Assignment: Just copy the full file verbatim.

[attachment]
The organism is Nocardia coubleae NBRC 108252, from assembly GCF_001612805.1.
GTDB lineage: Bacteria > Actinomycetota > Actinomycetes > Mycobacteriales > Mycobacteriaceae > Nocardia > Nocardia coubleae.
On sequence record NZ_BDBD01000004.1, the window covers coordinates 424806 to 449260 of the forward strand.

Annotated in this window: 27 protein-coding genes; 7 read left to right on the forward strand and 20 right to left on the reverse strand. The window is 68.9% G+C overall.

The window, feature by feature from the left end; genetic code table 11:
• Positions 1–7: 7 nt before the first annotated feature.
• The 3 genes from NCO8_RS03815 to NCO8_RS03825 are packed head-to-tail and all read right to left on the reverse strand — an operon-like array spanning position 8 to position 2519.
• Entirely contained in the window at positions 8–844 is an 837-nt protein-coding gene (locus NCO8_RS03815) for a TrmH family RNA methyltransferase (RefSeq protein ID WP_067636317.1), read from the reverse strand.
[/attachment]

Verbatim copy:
The organism is Nocardia coubleae NBRC 108252, from assembly GCF_001612805.1.
GTDB lineage: Bacteria > Actinomycetota > Actinomycetes > Mycobacteriales > Mycobacteriaceae > Nocardia > Nocardia coubleae.
On sequence record NZ_BDBD01000004.1, the window covers coordinates 424806 to 449260 of the forward strand.

Annotated in this window: 27 protein-coding genes; 7 read left to right on the forward strand and 20 right to left on the reverse strand. The window is 68.9% G+C overall.

The window, feature by feature from the left end; genetic code table 11:
• Positions 1–7: 7 nt before the first annotated feature.
• The 3 genes from NCO8_RS03815 to NCO8_RS03825 are packed head-to-tail and all read right to left on the reverse strand — an operon-like array spanning position 8 to position 2519.
• Entirely contained in the window at positions 8–844 is an 837-nt protein-coding gene (locus NCO8_RS03815) for a TrmH family RNA methyltransferase (RefSeq protein ID WP_067636317.1), read from the reverse strand.